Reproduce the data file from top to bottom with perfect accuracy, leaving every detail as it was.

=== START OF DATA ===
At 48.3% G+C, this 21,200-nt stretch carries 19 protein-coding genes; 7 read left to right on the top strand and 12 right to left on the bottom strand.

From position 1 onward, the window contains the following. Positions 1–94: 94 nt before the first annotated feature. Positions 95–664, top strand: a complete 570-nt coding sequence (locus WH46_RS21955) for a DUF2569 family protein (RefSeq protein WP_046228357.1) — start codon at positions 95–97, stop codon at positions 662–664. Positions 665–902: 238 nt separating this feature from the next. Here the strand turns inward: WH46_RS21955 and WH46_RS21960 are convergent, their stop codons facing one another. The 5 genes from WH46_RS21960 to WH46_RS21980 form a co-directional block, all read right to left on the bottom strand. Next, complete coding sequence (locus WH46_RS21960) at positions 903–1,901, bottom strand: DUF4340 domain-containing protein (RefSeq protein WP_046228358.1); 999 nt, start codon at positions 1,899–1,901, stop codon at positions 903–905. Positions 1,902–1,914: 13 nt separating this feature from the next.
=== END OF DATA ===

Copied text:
At 48.3% G+C, this 21,200-nt stretch carries 19 protein-coding genes; 7 read left to right on the top strand and 12 right to left on the bottom strand.

From position 1 onward, the window contains the following. Positions 1–94: 94 nt before the first annotated feature. Positions 95–664, top strand: a complete 570-nt coding sequence (locus WH46_RS21955) for a DUF2569 family protein (RefSeq protein WP_046228357.1) — start codon at positions 95–97, stop codon at positions 662–664. Positions 665–902: 238 nt separating this feature from the next. Here the strand turns inward: WH46_RS21955 and WH46_RS21960 are convergent, their stop codons facing one another. The 5 genes from WH46_RS21960 to WH46_RS21980 form a co-directional block, all read right to left on the bottom strand. Next, complete coding sequence (locus WH46_RS21960) at positions 903–1,901, bottom strand: DUF4340 domain-containing protein (RefSeq protein WP_046228358.1); 999 nt, start codon at positions 1,899–1,901, stop codon at positions 903–905. Positions 1,902–1,914: 13 nt separating this feature from the next.